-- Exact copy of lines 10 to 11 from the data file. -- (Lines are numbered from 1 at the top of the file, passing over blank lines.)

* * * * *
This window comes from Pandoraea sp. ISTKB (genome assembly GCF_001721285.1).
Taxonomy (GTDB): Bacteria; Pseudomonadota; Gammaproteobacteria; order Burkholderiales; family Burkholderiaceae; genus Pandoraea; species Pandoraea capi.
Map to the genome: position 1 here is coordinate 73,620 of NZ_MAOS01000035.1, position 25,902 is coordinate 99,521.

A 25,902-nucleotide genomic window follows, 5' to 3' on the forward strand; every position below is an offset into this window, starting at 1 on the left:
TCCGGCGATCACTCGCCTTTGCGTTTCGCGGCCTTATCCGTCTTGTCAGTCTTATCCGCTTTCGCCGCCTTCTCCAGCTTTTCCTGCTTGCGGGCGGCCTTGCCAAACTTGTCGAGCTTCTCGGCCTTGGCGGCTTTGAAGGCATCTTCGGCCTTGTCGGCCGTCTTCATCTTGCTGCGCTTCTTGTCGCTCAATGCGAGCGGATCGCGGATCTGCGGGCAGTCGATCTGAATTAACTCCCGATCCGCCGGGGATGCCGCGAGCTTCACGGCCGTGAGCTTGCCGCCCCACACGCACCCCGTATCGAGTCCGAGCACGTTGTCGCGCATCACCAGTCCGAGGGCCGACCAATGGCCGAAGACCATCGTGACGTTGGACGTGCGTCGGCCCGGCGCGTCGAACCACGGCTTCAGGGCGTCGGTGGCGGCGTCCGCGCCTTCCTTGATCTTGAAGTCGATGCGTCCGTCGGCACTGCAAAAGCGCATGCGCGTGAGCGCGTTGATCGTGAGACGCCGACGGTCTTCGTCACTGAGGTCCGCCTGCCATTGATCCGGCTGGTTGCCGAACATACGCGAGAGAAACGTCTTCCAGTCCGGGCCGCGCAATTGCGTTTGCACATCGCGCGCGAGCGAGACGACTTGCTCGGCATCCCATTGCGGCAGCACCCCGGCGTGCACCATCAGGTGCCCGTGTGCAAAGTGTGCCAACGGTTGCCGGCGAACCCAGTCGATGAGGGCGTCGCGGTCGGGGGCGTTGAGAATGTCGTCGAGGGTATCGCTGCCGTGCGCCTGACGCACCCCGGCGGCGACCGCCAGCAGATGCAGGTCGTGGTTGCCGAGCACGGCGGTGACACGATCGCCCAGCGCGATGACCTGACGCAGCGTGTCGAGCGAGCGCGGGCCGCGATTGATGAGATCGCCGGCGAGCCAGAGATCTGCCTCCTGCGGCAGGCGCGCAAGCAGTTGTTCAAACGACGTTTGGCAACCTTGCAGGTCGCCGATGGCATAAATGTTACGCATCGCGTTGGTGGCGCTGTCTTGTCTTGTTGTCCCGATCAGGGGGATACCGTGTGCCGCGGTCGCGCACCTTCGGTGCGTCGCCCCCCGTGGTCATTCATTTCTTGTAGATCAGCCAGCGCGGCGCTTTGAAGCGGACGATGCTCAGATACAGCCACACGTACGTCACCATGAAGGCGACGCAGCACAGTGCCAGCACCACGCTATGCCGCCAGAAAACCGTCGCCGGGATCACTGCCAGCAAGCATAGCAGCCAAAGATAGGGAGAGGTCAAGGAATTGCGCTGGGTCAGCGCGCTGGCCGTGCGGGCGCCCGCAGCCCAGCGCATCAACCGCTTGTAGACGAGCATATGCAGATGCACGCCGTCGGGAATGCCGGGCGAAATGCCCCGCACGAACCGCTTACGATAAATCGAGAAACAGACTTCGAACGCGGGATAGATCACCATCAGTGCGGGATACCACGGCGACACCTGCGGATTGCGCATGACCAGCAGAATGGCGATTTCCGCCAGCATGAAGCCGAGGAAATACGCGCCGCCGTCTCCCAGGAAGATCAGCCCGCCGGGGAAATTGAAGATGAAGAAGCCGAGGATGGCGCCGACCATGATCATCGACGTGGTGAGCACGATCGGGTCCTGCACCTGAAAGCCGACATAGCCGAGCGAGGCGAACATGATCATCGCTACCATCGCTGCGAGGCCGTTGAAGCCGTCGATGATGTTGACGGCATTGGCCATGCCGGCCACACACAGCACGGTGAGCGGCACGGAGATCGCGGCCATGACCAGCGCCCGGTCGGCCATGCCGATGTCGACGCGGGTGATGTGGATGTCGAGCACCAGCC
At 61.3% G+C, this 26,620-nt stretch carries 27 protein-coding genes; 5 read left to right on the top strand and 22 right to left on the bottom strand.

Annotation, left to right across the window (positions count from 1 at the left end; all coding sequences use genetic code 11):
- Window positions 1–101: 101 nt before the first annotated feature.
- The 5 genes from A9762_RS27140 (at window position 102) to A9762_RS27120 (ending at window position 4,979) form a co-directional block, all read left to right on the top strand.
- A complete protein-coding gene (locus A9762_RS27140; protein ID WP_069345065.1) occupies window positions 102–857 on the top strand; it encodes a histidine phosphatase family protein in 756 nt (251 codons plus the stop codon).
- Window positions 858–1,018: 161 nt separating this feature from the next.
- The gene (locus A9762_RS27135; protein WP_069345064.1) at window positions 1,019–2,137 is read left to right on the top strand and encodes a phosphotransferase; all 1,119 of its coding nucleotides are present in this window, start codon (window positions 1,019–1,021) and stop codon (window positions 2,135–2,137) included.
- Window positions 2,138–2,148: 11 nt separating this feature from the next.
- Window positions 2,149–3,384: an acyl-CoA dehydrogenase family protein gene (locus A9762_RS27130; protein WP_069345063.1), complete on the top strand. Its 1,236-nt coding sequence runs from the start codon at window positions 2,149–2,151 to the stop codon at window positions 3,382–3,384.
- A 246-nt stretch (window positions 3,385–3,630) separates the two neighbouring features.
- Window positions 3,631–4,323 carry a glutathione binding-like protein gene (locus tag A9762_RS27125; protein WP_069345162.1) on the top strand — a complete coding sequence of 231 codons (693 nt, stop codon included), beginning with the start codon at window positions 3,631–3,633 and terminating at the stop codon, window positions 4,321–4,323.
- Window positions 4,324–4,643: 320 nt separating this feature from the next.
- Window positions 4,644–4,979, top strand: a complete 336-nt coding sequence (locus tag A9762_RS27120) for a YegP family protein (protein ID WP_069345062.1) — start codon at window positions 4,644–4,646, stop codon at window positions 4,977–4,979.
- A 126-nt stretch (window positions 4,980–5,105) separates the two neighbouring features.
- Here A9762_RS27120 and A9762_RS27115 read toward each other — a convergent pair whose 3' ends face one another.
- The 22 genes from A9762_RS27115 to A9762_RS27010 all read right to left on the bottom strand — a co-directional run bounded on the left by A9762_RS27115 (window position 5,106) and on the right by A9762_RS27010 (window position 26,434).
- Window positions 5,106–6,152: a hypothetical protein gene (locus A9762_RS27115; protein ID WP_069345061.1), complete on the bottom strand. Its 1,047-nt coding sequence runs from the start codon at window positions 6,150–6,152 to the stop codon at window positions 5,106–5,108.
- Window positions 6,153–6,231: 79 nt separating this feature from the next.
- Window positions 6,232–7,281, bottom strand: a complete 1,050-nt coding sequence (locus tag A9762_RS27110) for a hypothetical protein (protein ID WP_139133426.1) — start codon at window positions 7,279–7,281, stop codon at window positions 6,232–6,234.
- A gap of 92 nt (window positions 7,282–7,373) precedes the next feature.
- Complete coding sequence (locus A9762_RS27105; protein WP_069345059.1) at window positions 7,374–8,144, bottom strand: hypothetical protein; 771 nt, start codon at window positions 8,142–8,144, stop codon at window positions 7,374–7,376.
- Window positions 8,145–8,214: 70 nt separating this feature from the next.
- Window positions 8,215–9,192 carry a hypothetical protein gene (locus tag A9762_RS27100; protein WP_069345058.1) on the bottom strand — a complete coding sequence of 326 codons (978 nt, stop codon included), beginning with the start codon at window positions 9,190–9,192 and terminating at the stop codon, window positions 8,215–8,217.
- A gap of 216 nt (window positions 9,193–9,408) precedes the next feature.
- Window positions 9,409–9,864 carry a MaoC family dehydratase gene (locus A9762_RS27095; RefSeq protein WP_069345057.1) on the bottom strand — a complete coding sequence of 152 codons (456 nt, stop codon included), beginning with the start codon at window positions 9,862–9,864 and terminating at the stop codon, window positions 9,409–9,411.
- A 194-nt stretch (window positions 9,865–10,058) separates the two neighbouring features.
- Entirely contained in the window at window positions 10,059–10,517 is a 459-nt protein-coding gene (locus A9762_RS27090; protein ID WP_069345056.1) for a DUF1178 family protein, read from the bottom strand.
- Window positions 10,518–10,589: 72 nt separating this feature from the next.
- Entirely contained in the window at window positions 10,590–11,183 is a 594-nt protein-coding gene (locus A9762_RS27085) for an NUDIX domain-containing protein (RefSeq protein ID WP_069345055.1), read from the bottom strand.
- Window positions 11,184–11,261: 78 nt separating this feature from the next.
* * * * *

- A complete protein-coding gene (locus A9762_RS27140; protein ID WP_069345065.1) occupies window positions 102–857 on the top strand; it encodes a histidine phosphatase family protein in 756 nt (251 codons plus the stop codon).
- Window positions 858–1,018: 161 nt separating this feature from the next.